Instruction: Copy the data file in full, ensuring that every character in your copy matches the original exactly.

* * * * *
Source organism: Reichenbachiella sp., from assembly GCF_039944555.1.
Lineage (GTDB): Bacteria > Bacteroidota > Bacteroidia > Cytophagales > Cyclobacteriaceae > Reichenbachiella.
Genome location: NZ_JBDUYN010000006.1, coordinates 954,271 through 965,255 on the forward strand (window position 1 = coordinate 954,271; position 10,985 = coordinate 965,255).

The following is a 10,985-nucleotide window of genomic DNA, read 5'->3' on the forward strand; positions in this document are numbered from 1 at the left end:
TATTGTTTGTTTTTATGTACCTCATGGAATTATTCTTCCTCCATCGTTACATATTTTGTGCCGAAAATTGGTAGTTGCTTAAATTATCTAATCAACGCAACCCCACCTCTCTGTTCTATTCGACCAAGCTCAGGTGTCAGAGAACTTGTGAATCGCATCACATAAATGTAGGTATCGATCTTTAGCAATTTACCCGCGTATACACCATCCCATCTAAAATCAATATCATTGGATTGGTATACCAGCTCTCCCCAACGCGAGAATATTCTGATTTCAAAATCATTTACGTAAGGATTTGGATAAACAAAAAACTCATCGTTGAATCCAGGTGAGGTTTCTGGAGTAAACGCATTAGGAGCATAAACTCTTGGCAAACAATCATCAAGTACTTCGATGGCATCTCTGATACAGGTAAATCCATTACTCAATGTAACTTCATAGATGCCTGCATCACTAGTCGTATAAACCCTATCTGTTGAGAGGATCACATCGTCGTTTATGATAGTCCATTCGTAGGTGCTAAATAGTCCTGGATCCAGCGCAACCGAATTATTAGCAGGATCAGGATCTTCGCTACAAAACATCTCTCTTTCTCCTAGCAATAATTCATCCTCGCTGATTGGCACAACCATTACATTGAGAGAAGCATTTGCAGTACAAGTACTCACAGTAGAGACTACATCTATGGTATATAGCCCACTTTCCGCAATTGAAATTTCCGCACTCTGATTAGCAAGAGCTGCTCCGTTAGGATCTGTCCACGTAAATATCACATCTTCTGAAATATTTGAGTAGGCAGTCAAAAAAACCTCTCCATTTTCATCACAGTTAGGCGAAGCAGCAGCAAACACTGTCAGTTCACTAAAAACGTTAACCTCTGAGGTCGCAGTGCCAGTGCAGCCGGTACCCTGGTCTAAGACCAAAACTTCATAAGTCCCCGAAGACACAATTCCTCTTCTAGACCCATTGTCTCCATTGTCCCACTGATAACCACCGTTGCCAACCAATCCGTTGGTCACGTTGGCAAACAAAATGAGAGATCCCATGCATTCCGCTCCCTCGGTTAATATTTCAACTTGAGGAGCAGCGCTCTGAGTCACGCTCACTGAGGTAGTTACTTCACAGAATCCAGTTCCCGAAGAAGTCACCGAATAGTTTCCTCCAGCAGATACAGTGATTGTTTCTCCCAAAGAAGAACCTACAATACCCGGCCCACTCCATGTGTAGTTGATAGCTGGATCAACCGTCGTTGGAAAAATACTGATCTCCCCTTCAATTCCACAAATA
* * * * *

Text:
Source organism: Reichenbachiella sp., from assembly GCF_039944555.1.
Lineage (GTDB): Bacteria > Bacteroidota > Bacteroidia > Cytophagales > Cyclobacteriaceae > Reichenbachiella.
Genome location: NZ_JBDUYN010000006.1, coordinates 954,271 through 965,255 on the forward strand (window position 1 = coordinate 954,271; position 10,985 = coordinate 965,255).

The following is a 10,985-nucleotide window of genomic DNA, read 5'->3' on the forward strand; positions in this document are numbered from 1 at the left end:
TATTGTTTGTTTTTATGTACCTCATGGAATTATTCTTCCTCCATCGTTACATATTTTGTGCCGAAAATTGGTAGTTGCTTAAATTATCTAATCAACGCAACCCCACCTCTCTGTTCTATTCGACCAAGCTCAGGTGTCAGAGAACTTGTGAATCGCATCACATAAATGTAGGTATCGATCTTTAGCAATTTACCCGCGTATACACCATCCCATCTAAAATCAATATCATTGGATTGGTATACCAGCTCTCCCCAACGCGAGAATATTCTGATTTCAAAATCATTTACGTAAGGATTTGGATAAACAAAAAACTCATCGTTGAATCCAGGTGAGGTTTCTGGAGTAAACGCATTAGGAGCATAAACTCTTGGCAAACAATCATCAAGTACTTCGATGGCATCTCTGATACAGGTAAATCCATTACTCAATGTAACTTCATAGATGCCTGCATCACTAGTCGTATAAACCCTATCTGTTGAGAGGATCACATCGTCGTTTATGATAGTCCATTCGTAGGTGCTAAATAGTCCTGGATCCAGCGCAACCGAATTATTAGCAGGATCAGGATCTTCGCTACAAAACATCTCTCTTTCTCCTAGCAATAATTCATCCTCGCTGATTGGCACAACCATTACATTGAGAGAAGCATTTGCAGTACAAGTACTCACAGTAGAGACTACATCTATGGTATATAGCCCACTTTCCGCAATTGAAATTTCCGCACTCTGATTAGCAAGAGCTGCTCCGTTAGGATCTGTCCACGTAAATATCACATCTTCTGAAATATTTGAGTAGGCAGTCAAAAAAACCTCTCCATTTTCATCACAGTTAGGCGAAGCAGCAGCAAACACTGTCAGTTCACTAAAAACGTTAACCTCTGAGGTCGCAGTGCCAGTGCAGCCGGTACCCTGGTCTAAGACCAAAACTTCATAAGTCCCCGAAGACACAATTCCTCTTCTAGACCCATTGTCTCCATTGTCCCACTGATAACCACCGTTGCCAACCAATCCGTTGGTCACGTTGGCAAACAAAATGAGAGATCCCATGCATTCCGCTCCCTCGGTTAATATTTCAACTTGAGGAGCAGCGCTCTGAGTCACGCTCACTGAGGTAGTTACTTCACAGAATCCAGTTCCCGAAGAAGTCACCGAATAGTTTCCTCCAGCAGATACAGTGATTGTTTCTCCCAAAGAAGAACCTACAATACCCGGCCCACTCCATGTGTAGTTGATAGCTGGATCAACCGTCGTTGGAAAAATACTGATCTCCCCTTCAATTCCACAAATA